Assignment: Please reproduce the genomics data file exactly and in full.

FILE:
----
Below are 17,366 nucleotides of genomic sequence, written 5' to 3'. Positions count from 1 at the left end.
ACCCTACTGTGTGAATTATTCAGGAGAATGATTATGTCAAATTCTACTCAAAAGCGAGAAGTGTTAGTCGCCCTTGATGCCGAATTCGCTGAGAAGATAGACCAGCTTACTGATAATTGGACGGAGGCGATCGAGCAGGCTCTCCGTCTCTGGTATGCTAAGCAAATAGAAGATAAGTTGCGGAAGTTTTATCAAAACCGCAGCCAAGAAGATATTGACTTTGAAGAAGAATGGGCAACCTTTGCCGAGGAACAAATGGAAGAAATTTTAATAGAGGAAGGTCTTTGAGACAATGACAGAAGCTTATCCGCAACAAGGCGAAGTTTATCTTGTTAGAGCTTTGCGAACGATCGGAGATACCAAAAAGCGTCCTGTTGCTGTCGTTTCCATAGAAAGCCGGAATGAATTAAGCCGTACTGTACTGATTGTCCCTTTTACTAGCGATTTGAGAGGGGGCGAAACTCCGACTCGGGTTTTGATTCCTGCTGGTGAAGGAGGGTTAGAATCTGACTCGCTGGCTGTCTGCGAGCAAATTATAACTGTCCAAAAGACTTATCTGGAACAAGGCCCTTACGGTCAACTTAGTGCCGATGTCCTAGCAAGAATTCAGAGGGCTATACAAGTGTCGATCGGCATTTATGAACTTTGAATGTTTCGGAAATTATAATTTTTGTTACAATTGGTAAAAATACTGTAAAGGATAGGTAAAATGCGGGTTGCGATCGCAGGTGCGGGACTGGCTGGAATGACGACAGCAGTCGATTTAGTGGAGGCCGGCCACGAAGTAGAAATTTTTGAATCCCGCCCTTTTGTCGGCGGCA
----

Below are 17,366 nucleotides of genomic sequence, written 5' to 3'. Positions count from 1 at the left end.
ACCCTACTGTGTGAATTATTCAGGAGAATGATTATGTCAAATTCTACTCAAAAGCGAGAAGTGTTAGTCGCCCTTGATGCCGAATTCGCTGAGAAGATAGACCAGCTTACTGATAATTGGACGGAGGCGATCGAGCAGGCTCTCCGTCTCTGGTATGCTAAGCAAATAGAAGATAAGTTGCGGAAGTTTTATCAAAACCGCAGCCAAGAAGATATTGACTTTGAAGAAGAATGGGCAACCTTTGCCGAGGAACAAATGGAAGAAATTTTAATAGAGGAAGGTCTTTGAGACAATGACAGAAGCTTATCCGCAACAAGGCGAAGTTTATCTTGTTAGAGCTTTGCGAACGATCGGAGATACCAAAAAGCGTCCTGTTGCTGTCGTTTCCATAGAAAGCCGGAATGAATTAAGCCGTACTGTACTGATTGTCCCTTTTACTAGCGATTTGAGAGGGGGCGAAACTCCGACTCGGGTTTTGATTCCTGCTGGTGAAGGAGGGTTAGAATCTGACTCGCTGGCTGTCTGCGAGCAAATTATAACTGTCCAAAAGACTTATCTGGAACAAGGCCCTTACGGTCAACTTAGTGCCGATGTCCTAGCAAGAATTCAGAGGGCTATACAAGTGTCGATCGGCATTTATGAACTTTGAATGTTTCGGAAATTATAATTTTTGTTACAATTGGTAAAAATACTGTAAAGGATAGGTAAAATGCGGGTTGCGATCGCAGGTGCGGGACTGGCTGGAATGACGACAGCAGTCGATTTAGTGGAGGCCGGCCACGAAGTAGAAATTTTTGAATCCCGCCCTTTTGTCGGCGGCA